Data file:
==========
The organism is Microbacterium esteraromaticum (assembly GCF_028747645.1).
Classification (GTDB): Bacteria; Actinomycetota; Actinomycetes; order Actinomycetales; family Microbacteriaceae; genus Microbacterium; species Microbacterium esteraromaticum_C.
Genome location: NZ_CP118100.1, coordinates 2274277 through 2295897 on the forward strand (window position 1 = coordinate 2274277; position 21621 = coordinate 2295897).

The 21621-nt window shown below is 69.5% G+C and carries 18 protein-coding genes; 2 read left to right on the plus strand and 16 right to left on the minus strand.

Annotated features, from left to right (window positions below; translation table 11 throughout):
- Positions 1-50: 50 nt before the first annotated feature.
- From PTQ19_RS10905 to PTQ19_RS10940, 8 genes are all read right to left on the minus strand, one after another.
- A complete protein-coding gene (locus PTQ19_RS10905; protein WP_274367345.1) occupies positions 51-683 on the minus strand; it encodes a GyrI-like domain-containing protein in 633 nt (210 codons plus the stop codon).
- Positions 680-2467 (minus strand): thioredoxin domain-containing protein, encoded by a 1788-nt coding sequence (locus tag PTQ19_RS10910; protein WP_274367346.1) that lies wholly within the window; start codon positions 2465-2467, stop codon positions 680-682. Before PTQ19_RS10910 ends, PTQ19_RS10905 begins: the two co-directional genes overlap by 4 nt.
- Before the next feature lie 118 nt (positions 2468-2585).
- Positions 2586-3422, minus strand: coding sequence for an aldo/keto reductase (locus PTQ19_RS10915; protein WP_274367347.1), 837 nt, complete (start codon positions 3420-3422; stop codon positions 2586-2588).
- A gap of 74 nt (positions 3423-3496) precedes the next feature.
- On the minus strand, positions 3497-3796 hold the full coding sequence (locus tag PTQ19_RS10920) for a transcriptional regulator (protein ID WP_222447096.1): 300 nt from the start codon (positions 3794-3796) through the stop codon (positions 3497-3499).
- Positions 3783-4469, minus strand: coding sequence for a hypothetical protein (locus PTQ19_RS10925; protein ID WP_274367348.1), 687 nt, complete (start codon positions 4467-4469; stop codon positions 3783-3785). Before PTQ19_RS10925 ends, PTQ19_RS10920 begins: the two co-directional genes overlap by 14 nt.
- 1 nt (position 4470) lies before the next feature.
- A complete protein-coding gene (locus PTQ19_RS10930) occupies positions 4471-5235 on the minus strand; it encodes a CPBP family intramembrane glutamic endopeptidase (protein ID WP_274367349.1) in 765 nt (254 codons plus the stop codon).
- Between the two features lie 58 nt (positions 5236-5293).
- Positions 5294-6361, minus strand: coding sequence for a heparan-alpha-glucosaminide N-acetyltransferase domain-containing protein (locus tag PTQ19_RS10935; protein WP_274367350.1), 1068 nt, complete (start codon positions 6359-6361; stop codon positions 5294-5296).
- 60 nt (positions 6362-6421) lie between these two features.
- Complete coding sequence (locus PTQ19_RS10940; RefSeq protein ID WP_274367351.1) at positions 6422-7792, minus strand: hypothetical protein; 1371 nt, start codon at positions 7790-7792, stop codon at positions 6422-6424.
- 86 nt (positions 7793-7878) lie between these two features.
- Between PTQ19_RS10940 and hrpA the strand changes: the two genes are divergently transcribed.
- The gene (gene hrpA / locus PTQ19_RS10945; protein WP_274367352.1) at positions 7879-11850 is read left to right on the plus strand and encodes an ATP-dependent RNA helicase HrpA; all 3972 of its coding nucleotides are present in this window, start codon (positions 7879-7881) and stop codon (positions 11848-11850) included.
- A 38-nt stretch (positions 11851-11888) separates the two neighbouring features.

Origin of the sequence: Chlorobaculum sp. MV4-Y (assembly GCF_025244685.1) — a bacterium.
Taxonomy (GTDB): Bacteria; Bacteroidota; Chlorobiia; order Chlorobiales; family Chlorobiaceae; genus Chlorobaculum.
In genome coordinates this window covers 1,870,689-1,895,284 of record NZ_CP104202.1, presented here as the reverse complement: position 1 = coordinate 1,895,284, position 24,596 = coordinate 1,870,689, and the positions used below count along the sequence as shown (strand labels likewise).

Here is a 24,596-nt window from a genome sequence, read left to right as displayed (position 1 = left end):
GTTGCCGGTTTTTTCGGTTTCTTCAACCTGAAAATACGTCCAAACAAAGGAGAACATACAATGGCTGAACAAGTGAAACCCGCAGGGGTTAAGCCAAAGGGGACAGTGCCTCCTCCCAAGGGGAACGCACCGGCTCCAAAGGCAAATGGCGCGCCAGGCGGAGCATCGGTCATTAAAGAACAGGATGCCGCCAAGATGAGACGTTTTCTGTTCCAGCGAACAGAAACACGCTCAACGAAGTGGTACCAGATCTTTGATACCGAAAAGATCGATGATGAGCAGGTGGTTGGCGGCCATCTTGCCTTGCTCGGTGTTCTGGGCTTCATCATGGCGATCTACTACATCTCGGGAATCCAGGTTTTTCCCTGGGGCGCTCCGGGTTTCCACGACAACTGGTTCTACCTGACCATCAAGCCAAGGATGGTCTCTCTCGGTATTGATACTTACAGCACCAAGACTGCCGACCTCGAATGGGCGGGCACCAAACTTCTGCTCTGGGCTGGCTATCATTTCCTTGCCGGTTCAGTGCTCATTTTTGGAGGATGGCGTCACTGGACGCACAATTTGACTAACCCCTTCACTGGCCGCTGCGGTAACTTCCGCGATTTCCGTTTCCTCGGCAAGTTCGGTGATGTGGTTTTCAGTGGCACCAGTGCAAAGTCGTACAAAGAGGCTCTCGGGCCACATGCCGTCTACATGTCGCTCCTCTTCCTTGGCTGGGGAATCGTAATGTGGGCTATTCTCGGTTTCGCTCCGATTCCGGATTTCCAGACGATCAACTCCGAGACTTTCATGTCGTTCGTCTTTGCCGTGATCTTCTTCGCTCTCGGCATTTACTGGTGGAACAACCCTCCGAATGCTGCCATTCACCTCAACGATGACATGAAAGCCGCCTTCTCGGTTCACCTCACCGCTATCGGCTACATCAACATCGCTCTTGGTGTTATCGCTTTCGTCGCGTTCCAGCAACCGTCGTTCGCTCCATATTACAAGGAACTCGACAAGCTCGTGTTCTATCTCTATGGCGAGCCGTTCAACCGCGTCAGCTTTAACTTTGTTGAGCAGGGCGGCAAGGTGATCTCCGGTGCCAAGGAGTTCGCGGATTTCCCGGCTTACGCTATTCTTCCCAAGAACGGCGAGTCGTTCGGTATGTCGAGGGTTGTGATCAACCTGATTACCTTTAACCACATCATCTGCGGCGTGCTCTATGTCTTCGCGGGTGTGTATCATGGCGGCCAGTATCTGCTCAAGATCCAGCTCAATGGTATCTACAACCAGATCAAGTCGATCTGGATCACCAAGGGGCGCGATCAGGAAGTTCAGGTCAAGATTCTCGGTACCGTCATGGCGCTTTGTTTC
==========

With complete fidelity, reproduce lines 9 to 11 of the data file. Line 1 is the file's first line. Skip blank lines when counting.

- Positions 680-2467 (minus strand): thioredoxin domain-containing protein, encoded by a 1788-nt coding sequence (locus tag PTQ19_RS10910; protein WP_274367346.1) that lies wholly within the window; start codon positions 2465-2467, stop codon positions 680-682. Before PTQ19_RS10910 ends, PTQ19_RS10905 begins: the two co-directional genes overlap by 4 nt.
- Before the next feature lie 118 nt (positions 2468-2585).
- Positions 2586-3422, minus strand: coding sequence for an aldo/keto reductase (locus PTQ19_RS10915; protein WP_274367347.1), 837 nt, complete (start codon positions 3420-3422; stop codon positions 2586-2588).